The National Petroleum Reserve in Alaska (NPR-A) encompasses more than 9.5 million hectares of federally managed land on the Arctic Coastal Plain of northern Alaska, where it supports a diversity of wildlife, including millions of migratory birds. Within the NPR-A, Teshekpuk Lake and the surrounding area provide important habitat for migratory birds and this area has been designated by the Bureau of Land Management as the Teshekpuk Lake Special Area (TLSA) because numerous waterfowl species use the area for breeding and molting. Our goal was to provide a mechanism for land managers to assess relative value of areas for molting waterfowl. This approach was based on the population densities of Pacific black brant (Branta bernicla nigricans) and cackling geese (Branta hutchinsii) and pre-defined thresholds for the minimum fraction of the population contained within selected areas. Prioritizations were based on long-term records of population density combined with global-positioning system data to reveal small-scale patterns of habitat use. The highest population density of the Pacific black brant was found along the Beaufort Sea coast on the eastern edge of the study area, whereas cackling geese were somewhat more widely distributed. Depending on the criteria used for prioritization and width of protective buffers placed around selected units, 52–85% of the Goose Molting Area was identified as high-priority area. The effectiveness of this approach to protection of molting birds assumes that buffers around high value units are wide enough to provide adequate protection from disturbance related to oil and gas development.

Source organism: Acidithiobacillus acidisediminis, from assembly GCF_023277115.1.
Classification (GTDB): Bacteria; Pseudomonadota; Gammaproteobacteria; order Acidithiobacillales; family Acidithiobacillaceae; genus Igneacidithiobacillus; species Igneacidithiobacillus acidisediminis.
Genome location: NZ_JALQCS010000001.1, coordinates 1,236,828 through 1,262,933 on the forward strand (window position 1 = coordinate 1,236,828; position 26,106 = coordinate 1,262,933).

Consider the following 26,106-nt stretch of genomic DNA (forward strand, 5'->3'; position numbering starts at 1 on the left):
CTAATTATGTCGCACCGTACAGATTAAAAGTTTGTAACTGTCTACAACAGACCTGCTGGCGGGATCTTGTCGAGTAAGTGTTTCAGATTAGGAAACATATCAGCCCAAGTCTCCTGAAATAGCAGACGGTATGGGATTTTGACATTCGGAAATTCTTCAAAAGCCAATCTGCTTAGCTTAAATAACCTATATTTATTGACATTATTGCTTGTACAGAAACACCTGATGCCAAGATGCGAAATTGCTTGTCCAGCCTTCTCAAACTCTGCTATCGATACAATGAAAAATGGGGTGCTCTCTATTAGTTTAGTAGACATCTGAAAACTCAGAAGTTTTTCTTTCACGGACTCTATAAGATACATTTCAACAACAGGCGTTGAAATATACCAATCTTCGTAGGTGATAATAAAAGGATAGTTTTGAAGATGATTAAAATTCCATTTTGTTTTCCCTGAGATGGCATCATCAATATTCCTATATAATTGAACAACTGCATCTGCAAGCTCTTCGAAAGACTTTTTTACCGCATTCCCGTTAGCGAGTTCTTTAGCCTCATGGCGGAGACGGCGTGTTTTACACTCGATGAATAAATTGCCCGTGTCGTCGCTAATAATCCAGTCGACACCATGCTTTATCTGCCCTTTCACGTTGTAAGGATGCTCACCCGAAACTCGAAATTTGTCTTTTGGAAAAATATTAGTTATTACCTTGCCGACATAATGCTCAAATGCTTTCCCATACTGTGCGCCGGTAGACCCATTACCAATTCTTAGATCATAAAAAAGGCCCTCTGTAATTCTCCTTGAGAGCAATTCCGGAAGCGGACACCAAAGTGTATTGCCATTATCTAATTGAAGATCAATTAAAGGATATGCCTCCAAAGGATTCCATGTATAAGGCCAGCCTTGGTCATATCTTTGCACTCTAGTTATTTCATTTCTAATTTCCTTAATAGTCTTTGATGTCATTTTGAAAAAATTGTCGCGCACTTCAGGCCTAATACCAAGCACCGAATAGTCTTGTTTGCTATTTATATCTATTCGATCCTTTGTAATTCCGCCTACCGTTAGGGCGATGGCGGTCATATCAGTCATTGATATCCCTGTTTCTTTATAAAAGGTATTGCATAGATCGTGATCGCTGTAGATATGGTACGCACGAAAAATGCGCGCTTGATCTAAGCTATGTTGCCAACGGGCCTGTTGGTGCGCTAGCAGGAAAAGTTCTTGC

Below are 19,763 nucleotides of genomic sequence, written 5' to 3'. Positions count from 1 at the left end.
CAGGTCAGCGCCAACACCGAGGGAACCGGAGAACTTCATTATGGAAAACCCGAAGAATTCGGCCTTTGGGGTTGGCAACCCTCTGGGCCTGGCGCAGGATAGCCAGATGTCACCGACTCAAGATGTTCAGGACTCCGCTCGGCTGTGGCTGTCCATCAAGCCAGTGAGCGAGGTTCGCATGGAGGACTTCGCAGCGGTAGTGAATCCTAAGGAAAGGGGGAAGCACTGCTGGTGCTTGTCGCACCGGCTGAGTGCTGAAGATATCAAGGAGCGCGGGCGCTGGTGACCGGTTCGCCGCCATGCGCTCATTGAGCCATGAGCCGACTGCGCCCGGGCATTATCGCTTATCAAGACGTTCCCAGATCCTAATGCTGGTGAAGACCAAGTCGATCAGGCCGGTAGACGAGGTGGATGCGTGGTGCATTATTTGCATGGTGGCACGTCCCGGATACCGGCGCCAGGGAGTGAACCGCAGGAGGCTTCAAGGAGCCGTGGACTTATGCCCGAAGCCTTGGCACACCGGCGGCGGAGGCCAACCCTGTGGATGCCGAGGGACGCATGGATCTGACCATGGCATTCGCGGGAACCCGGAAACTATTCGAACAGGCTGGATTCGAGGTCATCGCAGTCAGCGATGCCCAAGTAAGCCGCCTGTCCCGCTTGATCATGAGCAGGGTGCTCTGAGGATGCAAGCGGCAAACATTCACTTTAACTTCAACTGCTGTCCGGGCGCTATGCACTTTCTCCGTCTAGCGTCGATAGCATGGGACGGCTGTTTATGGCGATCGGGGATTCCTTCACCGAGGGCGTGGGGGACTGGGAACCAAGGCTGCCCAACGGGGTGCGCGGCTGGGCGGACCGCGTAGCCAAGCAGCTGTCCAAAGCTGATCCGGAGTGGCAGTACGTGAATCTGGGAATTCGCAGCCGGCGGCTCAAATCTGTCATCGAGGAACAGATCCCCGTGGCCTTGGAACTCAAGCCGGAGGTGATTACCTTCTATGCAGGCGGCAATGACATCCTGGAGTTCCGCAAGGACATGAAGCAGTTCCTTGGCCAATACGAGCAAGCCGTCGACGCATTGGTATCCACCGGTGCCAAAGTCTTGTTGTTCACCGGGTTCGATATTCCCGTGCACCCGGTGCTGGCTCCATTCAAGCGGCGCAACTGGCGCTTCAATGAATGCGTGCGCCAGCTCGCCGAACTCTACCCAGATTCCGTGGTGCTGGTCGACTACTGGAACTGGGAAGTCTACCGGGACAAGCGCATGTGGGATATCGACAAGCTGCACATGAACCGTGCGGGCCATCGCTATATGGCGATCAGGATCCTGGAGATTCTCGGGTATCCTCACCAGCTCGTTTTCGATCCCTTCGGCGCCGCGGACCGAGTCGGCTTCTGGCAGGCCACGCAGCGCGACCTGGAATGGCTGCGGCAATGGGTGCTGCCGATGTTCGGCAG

|Title||Prioritizing habitats based on abundance and distribution of molting waterfowl in the Teshekpuk Lake Special Area of the National Petroleum Reserve, Alaska|
|Authors||Paul L. Flint, Vijay P. Patil, Bradley Shults, Sarah J. Thompson|
|Publication Subtype||Journal Article|
|Series Title||Global Ecology and Conservation|
|Record Source||USGS Publications Warehouse|
|USGS Organization||Alaska Science Center Biology WTEB|